As patients strive to become more cost conscious, estimates of out-of-pocket costs before treatment would likely increase patient payments and improve the billing process.
Estimates of out-of-pocket costs before treatment would likely increase patient payments and improve the billing process, according to a survey from TransUnion Healthcare.
A survey of more than 700 insured consumers found that 75% of patients believe their ability to pay for healthcare would improve with pre-treatment estimates of out-of-pocket costs. More than half (56%) either rarely or never receive this sort of price estimate, though. Furthermore, 59% of respondents said they have been surprised by their costs when they received a final bill.
"These survey results tell us that consumers are less likely to have payment problems when they obtain more information about the cost of their healthcare services up front," said John Woody, vice president of product development for TransUnion Healthcare.
Of the patients who either paid a bill late, left a bill unpaid, or let a bill go to collections, three-quarters said they were surprised by the costs for which they were responsible.
According to TransUnion and Medicare industry estimates, hospitals without a program to identify ahead of time which procedures may not be covered by third-party payors face an average of $960,000 a year in denials.
"Now, more than ever, it is critical that providers capture all reimbursements owed to them, given the impending changes to reimbursement structures under the Affordable Care Act and the introduction of healthcare exchanges," said Woody. "A failure to quickly and accurately verify patients' eligibility and benefits on the front-end can lead to costly billing errors and claim denials on the back-end and, ultimately, significant profit loss for healthcare providers and hospital systems."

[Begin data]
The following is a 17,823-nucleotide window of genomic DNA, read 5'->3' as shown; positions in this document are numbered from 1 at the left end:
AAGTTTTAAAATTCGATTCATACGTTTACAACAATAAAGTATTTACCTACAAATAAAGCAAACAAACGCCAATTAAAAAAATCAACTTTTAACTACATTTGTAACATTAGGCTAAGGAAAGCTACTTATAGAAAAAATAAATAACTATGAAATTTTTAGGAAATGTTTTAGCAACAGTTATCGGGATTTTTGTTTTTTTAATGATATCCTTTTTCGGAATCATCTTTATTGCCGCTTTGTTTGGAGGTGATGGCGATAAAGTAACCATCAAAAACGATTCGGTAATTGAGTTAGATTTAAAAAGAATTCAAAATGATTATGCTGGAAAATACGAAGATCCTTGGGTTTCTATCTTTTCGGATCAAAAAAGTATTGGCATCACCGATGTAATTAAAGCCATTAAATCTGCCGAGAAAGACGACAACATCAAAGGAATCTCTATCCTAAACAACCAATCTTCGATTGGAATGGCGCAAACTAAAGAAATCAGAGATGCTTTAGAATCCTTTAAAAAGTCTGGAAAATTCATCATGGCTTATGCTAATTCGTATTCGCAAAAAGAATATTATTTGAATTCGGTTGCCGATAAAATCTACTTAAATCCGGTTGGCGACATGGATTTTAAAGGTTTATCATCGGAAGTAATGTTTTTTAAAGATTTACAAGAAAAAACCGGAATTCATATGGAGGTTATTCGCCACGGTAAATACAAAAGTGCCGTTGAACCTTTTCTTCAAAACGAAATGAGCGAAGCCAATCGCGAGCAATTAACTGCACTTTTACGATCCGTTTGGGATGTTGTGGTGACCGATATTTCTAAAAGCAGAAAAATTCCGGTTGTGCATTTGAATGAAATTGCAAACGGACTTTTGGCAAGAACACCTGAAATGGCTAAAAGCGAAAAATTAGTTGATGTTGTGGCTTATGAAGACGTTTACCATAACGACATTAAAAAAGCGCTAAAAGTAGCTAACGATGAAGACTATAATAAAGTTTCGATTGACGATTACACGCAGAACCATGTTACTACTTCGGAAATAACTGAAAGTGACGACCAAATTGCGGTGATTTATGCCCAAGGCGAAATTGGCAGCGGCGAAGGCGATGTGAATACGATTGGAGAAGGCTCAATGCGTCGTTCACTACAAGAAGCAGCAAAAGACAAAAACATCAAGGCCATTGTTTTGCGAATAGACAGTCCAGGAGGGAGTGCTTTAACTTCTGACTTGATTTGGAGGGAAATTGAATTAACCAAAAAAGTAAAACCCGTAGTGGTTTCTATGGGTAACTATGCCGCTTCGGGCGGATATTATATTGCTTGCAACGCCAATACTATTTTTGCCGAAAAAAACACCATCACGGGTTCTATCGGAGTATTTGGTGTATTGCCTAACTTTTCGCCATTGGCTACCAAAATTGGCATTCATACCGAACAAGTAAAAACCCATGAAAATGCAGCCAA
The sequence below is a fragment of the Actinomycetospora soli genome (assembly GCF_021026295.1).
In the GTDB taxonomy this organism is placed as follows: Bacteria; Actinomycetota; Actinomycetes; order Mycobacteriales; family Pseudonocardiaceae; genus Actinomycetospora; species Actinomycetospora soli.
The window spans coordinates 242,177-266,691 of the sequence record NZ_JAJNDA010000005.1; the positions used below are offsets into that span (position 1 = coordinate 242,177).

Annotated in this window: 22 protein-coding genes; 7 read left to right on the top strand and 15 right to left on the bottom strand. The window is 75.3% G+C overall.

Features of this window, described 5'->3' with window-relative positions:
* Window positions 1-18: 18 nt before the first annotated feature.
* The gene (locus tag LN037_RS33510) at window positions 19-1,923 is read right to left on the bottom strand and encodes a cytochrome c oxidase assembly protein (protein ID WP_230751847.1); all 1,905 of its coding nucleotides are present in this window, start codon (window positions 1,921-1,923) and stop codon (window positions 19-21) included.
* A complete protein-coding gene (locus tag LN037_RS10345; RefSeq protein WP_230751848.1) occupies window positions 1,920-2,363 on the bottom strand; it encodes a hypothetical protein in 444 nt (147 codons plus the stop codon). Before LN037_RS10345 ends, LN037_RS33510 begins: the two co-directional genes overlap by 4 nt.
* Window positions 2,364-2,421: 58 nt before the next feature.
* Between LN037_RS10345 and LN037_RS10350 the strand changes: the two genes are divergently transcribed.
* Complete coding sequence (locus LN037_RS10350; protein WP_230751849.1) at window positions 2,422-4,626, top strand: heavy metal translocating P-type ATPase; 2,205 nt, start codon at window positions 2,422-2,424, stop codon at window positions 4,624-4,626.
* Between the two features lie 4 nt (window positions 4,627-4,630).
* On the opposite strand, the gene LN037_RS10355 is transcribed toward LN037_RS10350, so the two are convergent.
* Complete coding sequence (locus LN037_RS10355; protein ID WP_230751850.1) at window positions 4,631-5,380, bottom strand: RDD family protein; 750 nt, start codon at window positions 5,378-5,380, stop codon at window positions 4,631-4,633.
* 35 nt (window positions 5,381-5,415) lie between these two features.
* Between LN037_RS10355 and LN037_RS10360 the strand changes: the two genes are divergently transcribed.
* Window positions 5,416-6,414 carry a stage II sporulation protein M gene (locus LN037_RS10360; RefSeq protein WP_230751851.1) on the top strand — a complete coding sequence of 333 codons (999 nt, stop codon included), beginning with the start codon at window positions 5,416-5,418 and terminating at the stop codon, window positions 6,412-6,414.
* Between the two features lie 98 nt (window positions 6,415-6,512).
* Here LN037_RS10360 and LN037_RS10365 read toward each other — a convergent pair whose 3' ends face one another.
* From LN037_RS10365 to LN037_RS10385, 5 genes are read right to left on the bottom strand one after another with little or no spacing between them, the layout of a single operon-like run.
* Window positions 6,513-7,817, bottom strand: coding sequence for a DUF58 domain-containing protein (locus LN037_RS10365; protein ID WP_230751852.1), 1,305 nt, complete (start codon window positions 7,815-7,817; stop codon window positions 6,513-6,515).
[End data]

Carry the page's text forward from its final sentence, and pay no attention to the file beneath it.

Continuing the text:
Another TransUnion survey found that 55% of patients have been paying more attention to the details of their medical bills. This increase in cost consciousness is impacting decisions about care received, choice of providers, and selection of insurance plans, according to Becker’s Hospital Review.
There is a clear connection between the billing process and satisfaction with quality of care: those who gave high ratings for their billing experiences—clear and transparent billing with pre-treatment estimates of costs—were more likely to give high ratings for the overall quality of care, Milton Silva-Craig, president of TransUnion Healthcare, wrote in Becker’s.
“The new healthcare consumer is shaping up to be a lot like the consumer we know in other industries,” he concluded in his editorial. “Cost is certainly a major factor in their decision-making process, but it is just part of their determination of value. The entire customer experience is what counts.”